We all fantasise about it – the dusty, open road, endless big skies, and breathtaking vistas of sea, bush, and desert stretching out before us. Few trips garner more rustic romance then pouring gas in the tank (or charging up your hybrid) and setting off into the unknown, putting into a remote diner and drinking a refreshing pint before the sunset. There are myriad ways to make the most of a motor and a magnificent landscape (Priscilla, Queen of the Desert is just one of them!) but whatever your style, the key is planning ahead so that when the lure of spontaneity occurs, you’re ready to answer the call (ironic, but true).
…and record them. Bring a journal, a video recorder, and a camera. Look for the unique and seek out the unusual, find ways to capture landmarks in a new light, and always be ready to capture that perfect shot. There are many handy tips which avid photographers – both professional and amateur – can use to make the most of the adventure, so make sure you get a feel for the location as well as using your equipment.
Pack Light, Bring Lots of Money
The lighter you pack, the freer you are. Don’t weigh down the car with non-essentials. Part of the allure of the road trip is roughing it. What you will want to bring in large quantities is water, extra fuel, and emergency supplies. Make sure you have a map, compass, a GPS if necessary, first aid kit, torch, blankets, and phone (although be aware you may not always have a signal). Safety is one area where you can’t cut back. As for everything else – prepare for blazingly sweaty days and cold nights if you’re hitting the Outback, and bring lots of insect repellent for the bush. Most importantly – bring good music. Travelling without tunes is like sailing without a ship.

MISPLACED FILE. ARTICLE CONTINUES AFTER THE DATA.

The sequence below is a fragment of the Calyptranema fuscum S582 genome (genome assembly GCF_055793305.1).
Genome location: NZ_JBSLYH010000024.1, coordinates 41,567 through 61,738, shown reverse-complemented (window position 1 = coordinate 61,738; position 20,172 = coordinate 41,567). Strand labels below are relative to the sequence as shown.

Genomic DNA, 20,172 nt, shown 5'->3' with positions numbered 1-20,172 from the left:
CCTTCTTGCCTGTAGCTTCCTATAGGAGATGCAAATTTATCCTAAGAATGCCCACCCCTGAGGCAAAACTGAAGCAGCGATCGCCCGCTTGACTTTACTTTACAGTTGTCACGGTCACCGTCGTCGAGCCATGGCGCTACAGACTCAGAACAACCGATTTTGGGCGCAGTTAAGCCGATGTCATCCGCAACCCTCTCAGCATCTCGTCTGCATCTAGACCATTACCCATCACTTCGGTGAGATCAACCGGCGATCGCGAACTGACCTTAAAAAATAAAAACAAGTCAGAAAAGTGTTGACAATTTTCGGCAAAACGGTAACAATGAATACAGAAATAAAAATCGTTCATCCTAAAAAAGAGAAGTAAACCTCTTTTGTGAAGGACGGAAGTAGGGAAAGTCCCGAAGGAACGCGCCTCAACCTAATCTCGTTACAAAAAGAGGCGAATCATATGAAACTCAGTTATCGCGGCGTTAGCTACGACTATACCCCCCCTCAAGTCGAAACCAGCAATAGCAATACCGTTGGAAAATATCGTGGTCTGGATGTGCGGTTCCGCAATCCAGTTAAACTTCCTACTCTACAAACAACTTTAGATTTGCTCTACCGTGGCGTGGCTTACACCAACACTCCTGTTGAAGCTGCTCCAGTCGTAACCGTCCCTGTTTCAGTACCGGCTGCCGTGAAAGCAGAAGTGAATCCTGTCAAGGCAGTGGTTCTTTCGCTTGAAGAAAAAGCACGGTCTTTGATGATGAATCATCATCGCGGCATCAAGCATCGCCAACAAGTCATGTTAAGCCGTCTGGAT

Have Your Documentation with You
If you’re travelling from abroad, depending on the state you’ll be driving in (this is relevant to many countries as well as Australia), you may need an International Driving Permit (IDP). This will give you permission to drive freely through the country for a limited amount of time. These are highly recommended – even where some states do not require one (and your country of origin’s license will suffice) many vehicle rental companies require an IDP. If you are bringing your own car, make sure that it also has the appropriate documentation, that it does not violate any vehicular requirements, and that it has adequate coverage. Make sure that you have a secure compartment for storing passports, visas, and any other forms of identification that will be travelling with you, and when staying overnight in a hotel or camp site, bring these with you. Have a list of numbers available should any of these documents go missing, as well the case of an incident.
Take a Peek at the Calendar
Road trippers will consider many different factors before choosing a time to travel as well as location. What is the weather/climate/season like? Will scaling tough terrain in hot weather be a challenge and drain on resources? What about colder seasons and road conditions in the mountains? There is also tourist season and holidays to consider, which generate busier streets and sometimes higher prices at retail, entertainment and tourism venues. Perhaps that is what you are seeking – an arts festival in Melbourne, or a sci-fi convention in Sydney. Perhaps your itinerary is on a time-constraint and you have a limited time in which to travel, but it’s still worth looking at what is going in the regions you’re trekking through.
Take time away from the car and give yourself a chance to get to know places, whether it’s enjoying a sultry mocha at a tranquil beachside cafe, or venturing off into the bush to a mountainside retreat; pull off onto a side road, embrace impromptu stargazes and music jams; go hang gliding; stop by the surprising poetry slam around the corner; watch the local rugby team; sample the world’s finest wines from an independent vineyard. It’s not all about road signs and asphalt, but the people and places you connect to on the way. Bon voyage!
This is an article sent in by Sally Heyes